• It is definitely more technically challenging than the posterior approach. It takes me slightly longer to perform a hip replacement this way. However, I feel the benefits to my patients outweigh the additional technical demand. Also there is a learning curve with the anterior approach. The first 50 anterior hip replacements performed by a surgeon take longer and have a higher complication rate. Fortunately, I learned this procedure in fellowship and I am hundreds of hip replacements beyond this point.




Am I too old to benefit from the anterior approach?


  • Am I too old to benefit from the anterior approach? No. In fact, I believe the more deconditioned the patient the more benefit they get from avoiding unnecessary muscle damage.




Am I too old for a hip replacement?


  • Age is one of my lesser concerns. I worry more about your medical health and how it is being managed. Despite your age, if you desire to continue living an active life that is otherwise limited by your hip pain, you may be a candidate. We would also ask your primary care physician for their opinion on the subject.




When can I go back to work?


  • Depends on your work. For sedentary jobs you could go back as early as 2 weeks. For office jobs that require walking and stairs more like 6 weeks. For heavy labor perhaps 12 weeks. Ultimately, when you feel able, I will support you returning to work.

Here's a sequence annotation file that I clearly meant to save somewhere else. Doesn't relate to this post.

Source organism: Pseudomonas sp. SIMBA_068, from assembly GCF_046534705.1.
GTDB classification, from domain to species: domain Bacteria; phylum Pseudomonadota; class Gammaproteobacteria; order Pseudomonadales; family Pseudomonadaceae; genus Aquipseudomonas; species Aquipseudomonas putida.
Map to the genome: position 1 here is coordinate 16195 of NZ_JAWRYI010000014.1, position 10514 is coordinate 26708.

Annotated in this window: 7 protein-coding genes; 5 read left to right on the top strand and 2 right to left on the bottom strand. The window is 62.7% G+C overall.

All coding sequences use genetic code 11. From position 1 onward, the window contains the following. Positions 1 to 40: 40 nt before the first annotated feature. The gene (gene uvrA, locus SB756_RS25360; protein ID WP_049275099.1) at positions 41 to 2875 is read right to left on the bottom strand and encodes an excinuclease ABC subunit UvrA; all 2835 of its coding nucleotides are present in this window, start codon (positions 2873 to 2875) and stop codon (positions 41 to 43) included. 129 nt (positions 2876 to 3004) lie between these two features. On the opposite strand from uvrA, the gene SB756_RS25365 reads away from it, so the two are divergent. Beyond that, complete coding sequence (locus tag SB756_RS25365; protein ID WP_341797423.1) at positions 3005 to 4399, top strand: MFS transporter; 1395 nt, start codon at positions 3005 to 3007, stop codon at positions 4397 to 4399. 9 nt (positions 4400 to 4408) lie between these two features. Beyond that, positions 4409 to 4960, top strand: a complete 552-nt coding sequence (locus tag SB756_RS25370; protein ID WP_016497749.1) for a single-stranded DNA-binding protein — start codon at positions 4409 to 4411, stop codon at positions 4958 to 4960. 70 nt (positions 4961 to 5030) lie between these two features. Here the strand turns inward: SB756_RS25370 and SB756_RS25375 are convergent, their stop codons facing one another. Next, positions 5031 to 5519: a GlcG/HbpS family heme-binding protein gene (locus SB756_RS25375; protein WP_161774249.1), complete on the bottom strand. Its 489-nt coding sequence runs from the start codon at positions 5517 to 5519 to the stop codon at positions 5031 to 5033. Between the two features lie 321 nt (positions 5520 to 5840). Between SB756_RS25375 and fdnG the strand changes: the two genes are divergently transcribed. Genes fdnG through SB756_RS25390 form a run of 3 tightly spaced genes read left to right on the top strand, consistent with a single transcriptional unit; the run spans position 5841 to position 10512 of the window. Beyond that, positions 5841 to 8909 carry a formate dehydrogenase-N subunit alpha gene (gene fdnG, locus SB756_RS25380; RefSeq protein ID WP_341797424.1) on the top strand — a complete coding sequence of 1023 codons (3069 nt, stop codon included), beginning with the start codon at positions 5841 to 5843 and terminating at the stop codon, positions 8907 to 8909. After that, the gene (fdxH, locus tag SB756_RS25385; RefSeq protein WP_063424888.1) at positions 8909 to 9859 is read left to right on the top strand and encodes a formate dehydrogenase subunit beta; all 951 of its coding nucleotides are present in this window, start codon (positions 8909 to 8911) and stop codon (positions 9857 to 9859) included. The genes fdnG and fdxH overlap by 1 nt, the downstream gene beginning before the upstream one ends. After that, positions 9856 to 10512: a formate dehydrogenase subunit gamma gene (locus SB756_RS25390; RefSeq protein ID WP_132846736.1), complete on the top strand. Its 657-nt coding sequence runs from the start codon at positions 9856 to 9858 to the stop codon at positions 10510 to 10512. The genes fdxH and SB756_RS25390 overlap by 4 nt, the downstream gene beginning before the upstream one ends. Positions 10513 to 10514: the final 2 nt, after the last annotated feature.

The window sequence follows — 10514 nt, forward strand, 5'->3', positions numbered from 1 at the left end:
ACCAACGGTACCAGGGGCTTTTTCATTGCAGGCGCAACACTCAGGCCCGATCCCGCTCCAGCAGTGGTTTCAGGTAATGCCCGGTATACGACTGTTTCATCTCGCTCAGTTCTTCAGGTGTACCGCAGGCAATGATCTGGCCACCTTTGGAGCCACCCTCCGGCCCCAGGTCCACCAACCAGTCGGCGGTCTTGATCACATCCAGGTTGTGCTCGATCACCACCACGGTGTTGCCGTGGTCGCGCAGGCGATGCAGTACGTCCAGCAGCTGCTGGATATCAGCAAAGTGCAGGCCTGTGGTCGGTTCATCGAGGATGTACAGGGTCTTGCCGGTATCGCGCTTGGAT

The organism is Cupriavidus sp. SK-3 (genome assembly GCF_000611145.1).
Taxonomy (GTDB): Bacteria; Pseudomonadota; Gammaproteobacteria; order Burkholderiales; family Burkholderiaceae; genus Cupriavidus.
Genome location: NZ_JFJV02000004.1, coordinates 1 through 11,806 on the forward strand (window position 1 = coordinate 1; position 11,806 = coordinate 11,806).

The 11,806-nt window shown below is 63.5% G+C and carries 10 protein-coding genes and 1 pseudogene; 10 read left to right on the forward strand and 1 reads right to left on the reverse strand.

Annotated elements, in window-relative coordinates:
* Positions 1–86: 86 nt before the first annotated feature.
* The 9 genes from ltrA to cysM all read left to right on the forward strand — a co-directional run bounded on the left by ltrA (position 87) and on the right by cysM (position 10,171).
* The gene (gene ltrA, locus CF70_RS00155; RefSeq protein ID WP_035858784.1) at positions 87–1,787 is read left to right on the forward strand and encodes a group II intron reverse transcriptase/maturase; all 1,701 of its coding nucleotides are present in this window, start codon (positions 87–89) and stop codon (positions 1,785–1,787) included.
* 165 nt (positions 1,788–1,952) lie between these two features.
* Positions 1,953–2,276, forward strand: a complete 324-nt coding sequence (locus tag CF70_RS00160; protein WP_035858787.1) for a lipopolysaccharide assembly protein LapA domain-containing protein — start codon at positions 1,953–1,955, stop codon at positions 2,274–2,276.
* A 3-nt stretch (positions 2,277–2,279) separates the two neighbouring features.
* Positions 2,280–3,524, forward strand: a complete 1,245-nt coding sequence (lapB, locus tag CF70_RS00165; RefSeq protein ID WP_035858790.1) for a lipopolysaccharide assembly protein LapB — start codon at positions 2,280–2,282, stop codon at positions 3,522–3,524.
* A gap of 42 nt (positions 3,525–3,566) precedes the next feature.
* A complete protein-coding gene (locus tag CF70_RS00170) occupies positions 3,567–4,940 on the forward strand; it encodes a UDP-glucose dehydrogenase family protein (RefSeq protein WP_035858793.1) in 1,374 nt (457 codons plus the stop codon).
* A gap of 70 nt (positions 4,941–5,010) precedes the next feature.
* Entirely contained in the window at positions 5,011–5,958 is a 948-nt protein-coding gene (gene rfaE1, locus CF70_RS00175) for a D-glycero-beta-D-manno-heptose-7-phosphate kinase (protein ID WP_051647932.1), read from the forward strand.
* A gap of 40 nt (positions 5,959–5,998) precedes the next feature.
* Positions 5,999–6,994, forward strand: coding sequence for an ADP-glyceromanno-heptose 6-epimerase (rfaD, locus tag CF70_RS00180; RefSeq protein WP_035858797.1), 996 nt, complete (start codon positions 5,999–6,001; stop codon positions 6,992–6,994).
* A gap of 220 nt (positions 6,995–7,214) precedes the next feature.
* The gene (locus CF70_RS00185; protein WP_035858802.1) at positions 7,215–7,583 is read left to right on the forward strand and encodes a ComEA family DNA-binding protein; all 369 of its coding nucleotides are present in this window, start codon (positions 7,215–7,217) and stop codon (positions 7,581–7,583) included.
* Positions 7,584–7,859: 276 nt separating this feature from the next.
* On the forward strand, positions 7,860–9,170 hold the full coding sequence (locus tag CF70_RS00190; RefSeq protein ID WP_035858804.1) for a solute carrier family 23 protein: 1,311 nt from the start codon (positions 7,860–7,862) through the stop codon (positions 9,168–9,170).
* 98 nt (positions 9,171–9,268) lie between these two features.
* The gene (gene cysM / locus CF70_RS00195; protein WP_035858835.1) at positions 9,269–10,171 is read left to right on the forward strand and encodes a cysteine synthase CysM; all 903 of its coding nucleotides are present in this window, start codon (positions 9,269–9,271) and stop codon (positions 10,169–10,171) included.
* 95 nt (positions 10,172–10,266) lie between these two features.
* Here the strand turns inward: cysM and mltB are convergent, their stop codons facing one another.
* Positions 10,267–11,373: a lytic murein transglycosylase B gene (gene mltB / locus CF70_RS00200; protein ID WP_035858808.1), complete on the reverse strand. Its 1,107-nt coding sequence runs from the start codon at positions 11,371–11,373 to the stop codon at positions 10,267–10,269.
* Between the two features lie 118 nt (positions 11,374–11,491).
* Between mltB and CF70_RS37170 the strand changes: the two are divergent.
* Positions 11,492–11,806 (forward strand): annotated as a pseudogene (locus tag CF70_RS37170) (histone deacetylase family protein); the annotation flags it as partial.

How much weight can I put on my hip replacement?


  • How much weight can I put on my hip replacement? As much as you can comfortably tolerate. It will support your full weight immediately.




Are there really no hip precautions?


  • Are there really no hip precautions? I can cross my legs? Yes, I test the stability of the hip replacement in the operating room. If there is a stability issue, I will fix it at that time. That said, it is still possible to dislocate your hip if you try hard enough. If you feel pain or a very tight pulling sensation with extreme motions, avoid this.




What activities should I avoid after surgery?


  • What activities should I avoid after surgery? You can do whatever is comfortable for you. I recommend you avoid repetitive impact activities such as running or jumping. Double tennis and skiing are acceptable.




What kind of stitches do you use?


  • I use sutures that are placed under the skin and that will dissolve with time. There is also a sterile glue that I place over the wound to limit drainage. You will not need sutures removed.




I had a hip replacement and it is painful or I’m having a problem with it, can you fix it?


  • I had a hip replacement and it is painful or I’m having a problem with it, can you fix it? If there is a mechanical cause for the pain or problem, then often yes. If there isn’t a mechanical cause such as the parts coming loose, infection or being positioned incorrectly, revision surgery may not help. I perform most of the revision surgeries for Strand Orthopaedics and feel comfortable taking care of these complex issues. Unfortunately, the best chance at an optimal result is a successful first surgery.





Dr. Justin Brothers performing hip replacement and knee replacement in Myrtle Beach, South Carolina. Need help with your hip or knee pain, contact Justin Brothers, orthopedic surgeon located in Myrtle Beach, SC. Justin Brothers is a knee and hip surgeon performing in the area of Myrtle Beach, South Carolina. Hip pain and knee pain can be solved by visiting Justin Brothers in Myrtle Beach, SC. Hip pain, hip surgery, knee pain, knee surgery, hip replacement surgery, knee replacement surgery in Myrtle Beach, SC. Justin Brothers, Dr. Justin Brothers can help your knee and hip pain today.